What just happened? Last year, Nvidia CEO Jensen Huang confirmed that the company was in talks with Intel to manufacture its future GPUs. Now, in a media event in Taipei, Taiwan, Huang claimed that early test results for an Intel-manufactured Nvidia chip based on the former's s next-gen process node have yielded good results, and both companies are "evaluating the process" on how best to move forward.

Intel CEO Pat Gelsinger also confirmed that the company has added a new customer for its Intel 3 node, but did not officially reveal the name of its client. In a statement, Gelsinger said "I am very happy that we were able to add a leading cloud, edge, and data center solutions provider as a leading-edge customer for Intel 3." End products based on the Intel 3 node are expected to start rolling out in the second half of 2023.

Intel typically uses both TSMC and Samsung foundries to manufacture its GPUs, but Huang has long talked about tying up with other foundry services to "expand (its) supply base with diversity and redundancy at every single layer." The driving force behind Nvidia's move to diversify its supplier base is the rising tensions between the U.S. and China, which has led some U.S. officials to suggest that in the event of a Chinese invasion of Taiwan, the U.S. military should bomb the TSMC facilities rather than let China get access to any cutting-edge technology.

While the tie-up between Intel and Nvidia makes sense when looked at from the geo-political perspective, it has nonetheless raised more than a few eyebrows. The two companies are direct competitors on both the CPU and GPU fronts, and many have wondered whether it makes sense for them to share information about their chip design with one another. Either way, if Nvidia does end up using Intel's foundries to manufacture its GPUs, they will most likely be built in the US.., at the latter's upcoming factory in Arizona.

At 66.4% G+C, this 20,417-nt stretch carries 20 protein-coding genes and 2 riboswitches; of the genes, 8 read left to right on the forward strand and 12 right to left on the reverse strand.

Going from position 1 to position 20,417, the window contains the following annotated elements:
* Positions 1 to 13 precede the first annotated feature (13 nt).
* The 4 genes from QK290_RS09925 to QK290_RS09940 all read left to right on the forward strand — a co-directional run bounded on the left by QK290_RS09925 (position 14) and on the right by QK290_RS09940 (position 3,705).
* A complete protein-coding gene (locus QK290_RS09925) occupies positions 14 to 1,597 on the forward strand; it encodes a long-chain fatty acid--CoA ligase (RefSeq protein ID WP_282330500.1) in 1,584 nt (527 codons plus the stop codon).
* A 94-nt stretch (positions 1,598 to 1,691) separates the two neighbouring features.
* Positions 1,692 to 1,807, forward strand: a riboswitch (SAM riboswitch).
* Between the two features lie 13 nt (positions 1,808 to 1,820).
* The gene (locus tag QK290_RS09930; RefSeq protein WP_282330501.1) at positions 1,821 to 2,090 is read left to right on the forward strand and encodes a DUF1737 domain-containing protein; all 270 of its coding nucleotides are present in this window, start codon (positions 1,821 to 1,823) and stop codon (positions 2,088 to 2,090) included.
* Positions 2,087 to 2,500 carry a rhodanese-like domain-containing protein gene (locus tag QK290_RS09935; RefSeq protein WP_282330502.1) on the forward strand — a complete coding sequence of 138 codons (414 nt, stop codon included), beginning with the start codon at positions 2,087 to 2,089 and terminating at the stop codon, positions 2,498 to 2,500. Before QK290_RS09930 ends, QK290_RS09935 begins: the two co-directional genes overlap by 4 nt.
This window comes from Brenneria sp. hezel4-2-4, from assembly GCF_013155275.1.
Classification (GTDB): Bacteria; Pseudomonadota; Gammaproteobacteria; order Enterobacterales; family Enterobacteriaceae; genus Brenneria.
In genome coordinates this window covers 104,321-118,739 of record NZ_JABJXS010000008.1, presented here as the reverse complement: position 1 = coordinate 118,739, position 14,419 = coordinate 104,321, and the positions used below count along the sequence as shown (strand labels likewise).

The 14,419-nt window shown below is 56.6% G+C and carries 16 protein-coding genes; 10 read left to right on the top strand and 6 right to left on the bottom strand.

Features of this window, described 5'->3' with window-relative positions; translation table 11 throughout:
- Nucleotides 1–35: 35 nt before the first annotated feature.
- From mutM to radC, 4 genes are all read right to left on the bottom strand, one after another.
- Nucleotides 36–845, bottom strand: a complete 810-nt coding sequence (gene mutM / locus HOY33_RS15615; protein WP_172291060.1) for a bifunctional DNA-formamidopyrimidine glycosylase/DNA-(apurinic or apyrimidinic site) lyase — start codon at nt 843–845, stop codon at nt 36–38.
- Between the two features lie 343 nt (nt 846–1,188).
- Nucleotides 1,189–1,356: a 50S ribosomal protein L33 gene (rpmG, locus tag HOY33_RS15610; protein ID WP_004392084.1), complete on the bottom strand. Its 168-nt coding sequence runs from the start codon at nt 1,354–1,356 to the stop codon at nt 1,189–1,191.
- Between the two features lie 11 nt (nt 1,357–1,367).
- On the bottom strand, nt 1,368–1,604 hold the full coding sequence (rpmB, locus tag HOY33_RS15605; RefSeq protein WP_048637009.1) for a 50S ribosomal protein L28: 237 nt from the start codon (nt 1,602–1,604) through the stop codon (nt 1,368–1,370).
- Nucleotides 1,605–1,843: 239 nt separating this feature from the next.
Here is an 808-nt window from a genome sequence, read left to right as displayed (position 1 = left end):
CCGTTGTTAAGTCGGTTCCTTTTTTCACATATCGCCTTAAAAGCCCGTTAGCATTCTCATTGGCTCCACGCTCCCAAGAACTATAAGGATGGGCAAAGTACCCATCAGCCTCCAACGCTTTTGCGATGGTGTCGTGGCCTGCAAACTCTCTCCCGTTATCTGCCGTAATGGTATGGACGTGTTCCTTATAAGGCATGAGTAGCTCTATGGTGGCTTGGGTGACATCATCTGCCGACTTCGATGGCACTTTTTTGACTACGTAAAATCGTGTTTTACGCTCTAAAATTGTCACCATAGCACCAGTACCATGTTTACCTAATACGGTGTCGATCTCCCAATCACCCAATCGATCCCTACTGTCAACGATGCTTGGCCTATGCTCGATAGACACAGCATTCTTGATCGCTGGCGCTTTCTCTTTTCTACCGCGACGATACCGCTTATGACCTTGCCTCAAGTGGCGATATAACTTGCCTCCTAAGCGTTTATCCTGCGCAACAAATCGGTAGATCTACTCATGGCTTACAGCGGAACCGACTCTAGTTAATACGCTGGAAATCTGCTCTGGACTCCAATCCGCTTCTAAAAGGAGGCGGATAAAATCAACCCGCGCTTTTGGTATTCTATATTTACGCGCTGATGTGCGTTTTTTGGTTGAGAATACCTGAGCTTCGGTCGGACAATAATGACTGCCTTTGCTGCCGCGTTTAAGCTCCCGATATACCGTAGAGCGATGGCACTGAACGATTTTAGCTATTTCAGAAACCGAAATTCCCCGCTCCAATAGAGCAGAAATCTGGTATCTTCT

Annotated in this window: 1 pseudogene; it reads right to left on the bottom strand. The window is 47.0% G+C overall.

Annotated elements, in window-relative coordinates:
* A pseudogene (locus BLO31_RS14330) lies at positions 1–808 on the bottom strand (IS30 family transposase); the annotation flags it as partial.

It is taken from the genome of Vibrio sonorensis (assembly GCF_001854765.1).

Getting Nvidia's business is critical to Intel, as the company has experienced a tumultuous time over the past year. In the first quarter, the company reported its largest quarterly loss in history, with revenue down 36 percent and earnings per share down a whopping 133 percent compared to the same period last year.

Gelsinger has been scathing in his assessment of the company's troubles, telling The Wall Street Journal that the chipmaker has experienced "serious issues in terms of leadership, people, methodology, et cetera." The company's foundry business has also struggled to get customers until now, so nabbing a big client like Nvidia could be exactly what the doctor ordered.